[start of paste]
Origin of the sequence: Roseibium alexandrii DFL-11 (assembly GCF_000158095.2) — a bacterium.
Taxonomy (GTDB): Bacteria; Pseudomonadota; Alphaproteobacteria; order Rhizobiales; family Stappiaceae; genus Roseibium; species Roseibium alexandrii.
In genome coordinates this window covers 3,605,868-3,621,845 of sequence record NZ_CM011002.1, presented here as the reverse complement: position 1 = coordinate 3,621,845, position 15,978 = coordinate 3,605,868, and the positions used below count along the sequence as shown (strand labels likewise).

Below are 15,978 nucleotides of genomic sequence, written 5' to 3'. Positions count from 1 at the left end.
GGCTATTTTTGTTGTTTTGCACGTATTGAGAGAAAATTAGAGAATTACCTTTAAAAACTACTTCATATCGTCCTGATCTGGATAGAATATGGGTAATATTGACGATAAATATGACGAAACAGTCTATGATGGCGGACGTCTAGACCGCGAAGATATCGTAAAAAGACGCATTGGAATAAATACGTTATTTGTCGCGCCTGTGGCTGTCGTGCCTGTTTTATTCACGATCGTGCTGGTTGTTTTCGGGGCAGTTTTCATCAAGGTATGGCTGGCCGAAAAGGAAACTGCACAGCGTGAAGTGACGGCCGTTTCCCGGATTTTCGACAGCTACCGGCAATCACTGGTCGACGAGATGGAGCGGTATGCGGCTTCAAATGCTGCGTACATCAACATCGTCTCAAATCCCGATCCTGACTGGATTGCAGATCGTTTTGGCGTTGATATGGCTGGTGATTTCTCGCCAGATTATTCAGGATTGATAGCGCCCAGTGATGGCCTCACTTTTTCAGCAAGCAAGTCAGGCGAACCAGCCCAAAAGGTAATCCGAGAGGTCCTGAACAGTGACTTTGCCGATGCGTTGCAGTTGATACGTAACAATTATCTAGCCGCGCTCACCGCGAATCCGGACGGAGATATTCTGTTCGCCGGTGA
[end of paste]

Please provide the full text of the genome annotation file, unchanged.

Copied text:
Origin of the sequence: Roseibium alexandrii DFL-11 (assembly GCF_000158095.2) — a bacterium.
Taxonomy (GTDB): Bacteria; Pseudomonadota; Alphaproteobacteria; order Rhizobiales; family Stappiaceae; genus Roseibium; species Roseibium alexandrii.
In genome coordinates this window covers 3,605,868-3,621,845 of sequence record NZ_CM011002.1, presented here as the reverse complement: position 1 = coordinate 3,621,845, position 15,978 = coordinate 3,605,868, and the positions used below count along the sequence as shown (strand labels likewise).

Below are 15,978 nucleotides of genomic sequence, written 5' to 3'. Positions count from 1 at the left end.
GGCTATTTTTGTTGTTTTGCACGTATTGAGAGAAAATTAGAGAATTACCTTTAAAAACTACTTCATATCGTCCTGATCTGGATAGAATATGGGTAATATTGACGATAAATATGACGAAACAGTCTATGATGGCGGACGTCTAGACCGCGAAGATATCGTAAAAAGACGCATTGGAATAAATACGTTATTTGTCGCGCCTGTGGCTGTCGTGCCTGTTTTATTCACGATCGTGCTGGTTGTTTTCGGGGCAGTTTTCATCAAGGTATGGCTGGCCGAAAAGGAAACTGCACAGCGTGAAGTGACGGCCGTTTCCCGGATTTTCGACAGCTACCGGCAATCACTGGTCGACGAGATGGAGCGGTATGCGGCTTCAAATGCTGCGTACATCAACATCGTCTCAAATCCCGATCCTGACTGGATTGCAGATCGTTTTGGCGTTGATATGGCTGGTGATTTCTCGCCAGATTATTCAGGATTGATAGCGCCCAGTGATGGCCTCACTTTTTCAGCAAGCAAGTCAGGCGAACCAGCCCAAAAGGTAATCCGAGAGGTCCTGAACAGTGACTTTGCCGATGCGTTGCAGTTGATACGTAACAATTATCTAGCCGCGCTCACCGCGAATCCGGACGGAGATATTCTGTTCGCCGGTGA